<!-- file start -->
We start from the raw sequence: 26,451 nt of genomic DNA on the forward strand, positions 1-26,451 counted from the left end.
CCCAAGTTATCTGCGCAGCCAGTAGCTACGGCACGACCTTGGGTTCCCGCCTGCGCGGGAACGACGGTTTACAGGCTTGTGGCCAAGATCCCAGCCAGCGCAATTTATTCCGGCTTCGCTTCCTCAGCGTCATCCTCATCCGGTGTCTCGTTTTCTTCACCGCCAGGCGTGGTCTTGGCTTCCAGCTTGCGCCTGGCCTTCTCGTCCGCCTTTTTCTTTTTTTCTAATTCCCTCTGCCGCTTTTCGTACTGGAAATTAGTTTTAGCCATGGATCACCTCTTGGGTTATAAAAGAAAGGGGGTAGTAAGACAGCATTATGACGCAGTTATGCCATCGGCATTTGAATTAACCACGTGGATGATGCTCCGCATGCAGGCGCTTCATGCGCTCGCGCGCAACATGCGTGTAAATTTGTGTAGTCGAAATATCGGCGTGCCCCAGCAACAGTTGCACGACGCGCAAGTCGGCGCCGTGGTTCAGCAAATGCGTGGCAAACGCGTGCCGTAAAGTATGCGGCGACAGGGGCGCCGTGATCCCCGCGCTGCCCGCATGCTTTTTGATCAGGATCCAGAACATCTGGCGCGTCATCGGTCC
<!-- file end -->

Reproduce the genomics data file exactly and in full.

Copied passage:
We start from the raw sequence: 26,451 nt of genomic DNA on the forward strand, positions 1-26,451 counted from the left end.
CCCAAGTTATCTGCGCAGCCAGTAGCTACGGCACGACCTTGGGTTCCCGCCTGCGCGGGAACGACGGTTTACAGGCTTGTGGCCAAGATCCCAGCCAGCGCAATTTATTCCGGCTTCGCTTCCTCAGCGTCATCCTCATCCGGTGTCTCGTTTTCTTCACCGCCAGGCGTGGTCTTGGCTTCCAGCTTGCGCCTGGCCTTCTCGTCCGCCTTTTTCTTTTTTTCTAATTCCCTCTGCCGCTTTTCGTACTGGAAATTAGTTTTAGCCATGGATCACCTCTTGGGTTATAAAAGAAAGGGGGTAGTAAGACAGCATTATGACGCAGTTATGCCATCGGCATTTGAATTAACCACGTGGATGATGCTCCGCATGCAGGCGCTTCATGCGCTCGCGCGCAACATGCGTGTAAATTTGTGTAGTCGAAATATCGGCGTGCCCCAGCAACAGTTGCACGACGCGCAAGTCGGCGCCGTGGTTCAGCAAATGCGTGGCAAACGCGTGCCGTAAAGTATGCGGCGACAGGGGCGCCGTGATCCCCGCGCTGCCCGCATGCTTTTTGATCAGGATCCAGAACATCTGGCGCGTCATCGGTCC